It’s been one hundred weeks since we began The Beat’s longest-running Shut In Theater feature, and now that we’ve reached Weekend Reading 100, we can’t imagine stopping now!
Just like every weekend for the past two years (give or take), we’re once again holing up in Stately Beat Manor and spending the hours until Monday morning getting lost in a good book! As always, we hope that you’ll share your reading plans with us as well, either here in the comment section or over on social media @comicsbeat.
AVERY KAPLAN: This weekend, I’m going to be reading Afterlift by Chip Zdarsky, Jason Loo, Paris Alleyne, Aditya Bidikar, and Allison O’Toole… and when I opened the copy of the TPB I got from my LCS, I discovered that there’s a bookplate signed by Zdarsky and Loo on the inside front cover, featuring art by Jeff Lemire. Viva physical media! And thank you Nuclear Comics in Laguna Hills, California for continuing to be awesome.
While my @comiXology reader is seemingly starting to stabilise (hasn’t crashed today), not all books have smooth page turns or transitions – – – usually the once Kindle-exclusive titles. I feel like I would have a better time if this were a pdf and read on Adobe etc. pic.twitter.com/bwLc64452K
— Dean Simons (@dsimons_123) February 23, 2022
DEAN SIMONS: It has been over a week since that botched new Comixology/“Kindle Comics” rollout and I have been pushing myself to use the app. The fact that what was once a seamless, pleasurable experience is now a glitched and sluggish one hurts immeasurably as I don’t have the luxury of always having my physical books with me. Currently I am reading Osamu Tezuka’s Black Jack (whose print editions are hard to find). So far at volume 2. It is a joy despite moments that show its age. I am also reading Tite Kubo’s Bleach. With the loss of HD comics in MANY cases from the shift to Amazon’s Kindle servers, Bleach is one of the losers. When the pages get too fuzzy to read, I jump to the Shonen Jump app which is occasionally better. That will be my weekend.
JOHANNA DRAPER CARLSON: I’m going to be reading some more graphic novels to be added to my SherlockComics.com website – and thanks to Heidi for mentioning it – such as Sherlock Holmes vs. Harry Houdini (by Anthony Del Col, Conor McCreery, and Carlos Furuzono) and The Seven-Per-Cent Solution (based on Nicholas Meyers’ novel). Also, in much more timely fashion, Darryl Cunningham’s Putin’s Russia: The Rise of a Dictator is now out. I’m not sure I want to read it, but I feel as though I should.
TAIMUR DAR: I wear my love for the current iteration of DC Super Hero Girls that Lauren Faust developed and various tie-in media on my sleeve. With the upcoming Teen Titans Go! & DC Super Hero Girls: Mayhem in the Multiverse crossover movie in a few months, it seems a good time to check out the TTG/DSGH crossover in comics form with the Teen Titans Go! / DC Super Hero Girls: Exchange Students crossover original graphic from writer Amy Wolfram and artist Agnes Garbowska. Wolfram of course is no stranger to writing both TTG and DCSHG having worked on the OG 2003 Teen Titans cartoon. So I’m excited to read the graphic novel for myself!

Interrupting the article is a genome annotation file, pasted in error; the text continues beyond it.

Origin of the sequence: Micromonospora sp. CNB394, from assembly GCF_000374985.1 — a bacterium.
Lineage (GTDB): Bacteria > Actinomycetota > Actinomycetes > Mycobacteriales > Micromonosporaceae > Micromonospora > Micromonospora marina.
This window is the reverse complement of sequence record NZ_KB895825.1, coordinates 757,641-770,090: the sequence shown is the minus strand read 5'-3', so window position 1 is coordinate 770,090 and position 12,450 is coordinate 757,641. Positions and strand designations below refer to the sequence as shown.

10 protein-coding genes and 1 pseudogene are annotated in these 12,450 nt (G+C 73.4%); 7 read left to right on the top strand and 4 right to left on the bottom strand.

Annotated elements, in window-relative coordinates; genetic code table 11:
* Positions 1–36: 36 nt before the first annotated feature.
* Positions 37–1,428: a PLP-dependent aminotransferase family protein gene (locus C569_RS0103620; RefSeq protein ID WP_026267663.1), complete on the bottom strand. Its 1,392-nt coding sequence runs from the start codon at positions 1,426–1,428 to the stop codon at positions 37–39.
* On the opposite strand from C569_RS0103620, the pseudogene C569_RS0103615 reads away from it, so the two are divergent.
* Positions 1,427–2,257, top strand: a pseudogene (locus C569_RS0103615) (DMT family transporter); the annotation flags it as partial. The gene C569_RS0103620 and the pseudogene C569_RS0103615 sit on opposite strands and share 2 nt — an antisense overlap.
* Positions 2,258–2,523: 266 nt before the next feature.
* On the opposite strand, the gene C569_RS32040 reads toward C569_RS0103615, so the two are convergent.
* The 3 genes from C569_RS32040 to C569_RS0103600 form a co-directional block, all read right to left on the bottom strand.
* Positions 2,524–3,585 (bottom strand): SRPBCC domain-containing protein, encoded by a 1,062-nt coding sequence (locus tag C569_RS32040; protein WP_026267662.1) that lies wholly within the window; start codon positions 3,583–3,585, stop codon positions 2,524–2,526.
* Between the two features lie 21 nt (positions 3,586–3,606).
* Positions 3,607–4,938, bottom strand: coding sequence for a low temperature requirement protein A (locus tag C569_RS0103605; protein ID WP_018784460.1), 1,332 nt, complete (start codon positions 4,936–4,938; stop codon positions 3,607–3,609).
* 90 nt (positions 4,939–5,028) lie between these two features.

GEORGE CARMONA 3RD: To close out Black History Month I’m picking up a book that hasn’t been in circulation for a very long time, but recently that was rectified with a new trade paperback, Truth: Red, White & Black. If you enjoyed the subplot in the recent Disney show The Falcon and the Winter Soldier, about the Black super soldier Isaiah Bradley, this book is the origin of that character created by writer Robert Morales and artist Kyle Baker. A dark corner of the Marvel universe is explored as we learn about the Black soldiers who were experimented on in the research to replicate the super soldier formula that created Captain America.
BILLY HENEHAN: I finally took the plunge, and bought the first volume Taschen’s oversized Marvel Comics Library, The Amazing Spider-Man Vol. 1 1962-1964. The fact that I waited this long to buy this book is a testament to my self control, though I always knew I could only resist so long. Unfortunately, resisting cost me, and I missed out on one of the numbered Famous First Editions. My copy is sadly unnumbered. But it is still very impressive! I’m in the middle of reading the stellar opening essay by late 90s Amazing Spider-Man editor Ralph Macchio. Soon I’ll be into Steve Ditko and Stan Lee’s amazing Amazing run.
CY BELTRAN: For the past month I’ve been trying to decide if I wanted to buy a copy of Volume One of The Complete Peanuts collections at a shop in downtown Chicago. Right when I had finally decided to buy it…someone else grabbed it from right under my nose. So, instead, I picked up the earliest volume I could, which collects the years 1957-1958. I’ve read a lot of Peanuts from my mom’s collection, but I’ve never owned my own volume, so I’m excited to crack this open and check it out.